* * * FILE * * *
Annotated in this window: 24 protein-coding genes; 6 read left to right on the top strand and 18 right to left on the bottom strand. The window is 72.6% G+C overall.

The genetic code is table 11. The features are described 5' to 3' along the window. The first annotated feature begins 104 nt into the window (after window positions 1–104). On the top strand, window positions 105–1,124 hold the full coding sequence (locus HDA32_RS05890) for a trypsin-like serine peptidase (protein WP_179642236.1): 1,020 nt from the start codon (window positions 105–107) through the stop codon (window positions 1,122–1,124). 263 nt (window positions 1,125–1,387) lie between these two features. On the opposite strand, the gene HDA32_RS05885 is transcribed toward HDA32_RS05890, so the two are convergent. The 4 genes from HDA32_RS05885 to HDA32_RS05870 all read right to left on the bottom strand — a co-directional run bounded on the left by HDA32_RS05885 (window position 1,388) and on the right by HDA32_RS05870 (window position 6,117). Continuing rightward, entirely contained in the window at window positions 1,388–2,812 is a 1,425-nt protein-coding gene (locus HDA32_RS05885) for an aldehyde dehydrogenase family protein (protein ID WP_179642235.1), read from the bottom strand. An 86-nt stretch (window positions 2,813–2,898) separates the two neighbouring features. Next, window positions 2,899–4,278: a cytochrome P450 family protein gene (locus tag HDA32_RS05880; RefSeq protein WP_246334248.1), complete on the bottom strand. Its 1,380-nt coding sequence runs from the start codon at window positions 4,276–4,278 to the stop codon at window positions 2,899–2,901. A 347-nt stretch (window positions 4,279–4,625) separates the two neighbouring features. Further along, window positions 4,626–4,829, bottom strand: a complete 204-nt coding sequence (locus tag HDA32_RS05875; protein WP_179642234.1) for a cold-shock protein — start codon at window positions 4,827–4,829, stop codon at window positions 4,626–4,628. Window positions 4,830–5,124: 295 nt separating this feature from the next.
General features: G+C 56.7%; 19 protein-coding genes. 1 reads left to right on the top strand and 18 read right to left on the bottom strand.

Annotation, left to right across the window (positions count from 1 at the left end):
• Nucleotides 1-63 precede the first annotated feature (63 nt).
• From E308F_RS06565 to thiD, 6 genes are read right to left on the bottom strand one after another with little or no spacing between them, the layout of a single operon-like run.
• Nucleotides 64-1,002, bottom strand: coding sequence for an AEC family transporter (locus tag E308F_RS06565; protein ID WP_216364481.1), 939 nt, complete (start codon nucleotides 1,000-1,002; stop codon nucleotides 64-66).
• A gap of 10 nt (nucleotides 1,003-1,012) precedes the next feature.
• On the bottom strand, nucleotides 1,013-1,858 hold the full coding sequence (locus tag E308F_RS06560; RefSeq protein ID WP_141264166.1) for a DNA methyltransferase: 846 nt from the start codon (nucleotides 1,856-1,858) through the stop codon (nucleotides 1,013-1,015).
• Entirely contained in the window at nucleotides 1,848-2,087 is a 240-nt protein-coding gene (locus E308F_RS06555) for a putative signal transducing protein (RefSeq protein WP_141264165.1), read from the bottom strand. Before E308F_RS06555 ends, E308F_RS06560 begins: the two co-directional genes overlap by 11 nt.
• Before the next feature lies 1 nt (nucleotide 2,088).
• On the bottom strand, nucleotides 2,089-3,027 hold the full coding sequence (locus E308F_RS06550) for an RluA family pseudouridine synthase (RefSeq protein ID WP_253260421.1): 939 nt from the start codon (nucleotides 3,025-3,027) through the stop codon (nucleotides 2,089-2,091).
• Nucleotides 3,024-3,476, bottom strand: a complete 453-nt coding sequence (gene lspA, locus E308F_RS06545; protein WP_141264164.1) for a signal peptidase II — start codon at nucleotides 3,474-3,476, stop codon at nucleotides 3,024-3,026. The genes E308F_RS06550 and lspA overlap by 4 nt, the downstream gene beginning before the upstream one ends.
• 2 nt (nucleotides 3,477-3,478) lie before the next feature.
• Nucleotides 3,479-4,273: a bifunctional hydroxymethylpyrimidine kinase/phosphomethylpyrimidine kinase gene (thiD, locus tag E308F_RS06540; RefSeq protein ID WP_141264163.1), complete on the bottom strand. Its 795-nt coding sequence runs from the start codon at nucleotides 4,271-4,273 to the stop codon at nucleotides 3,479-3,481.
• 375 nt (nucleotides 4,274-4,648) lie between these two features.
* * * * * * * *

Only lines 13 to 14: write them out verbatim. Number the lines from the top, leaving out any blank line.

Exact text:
• Nucleotides 3,024-3,476, bottom strand: a complete 453-nt coding sequence (gene lspA, locus E308F_RS06545; protein WP_141264164.1) for a signal peptidase II — start codon at nucleotides 3,474-3,476, stop codon at nucleotides 3,024-3,026. The genes E308F_RS06550 and lspA overlap by 4 nt, the downstream gene beginning before the upstream one ends.
• 2 nt (nucleotides 3,477-3,478) lie before the next feature.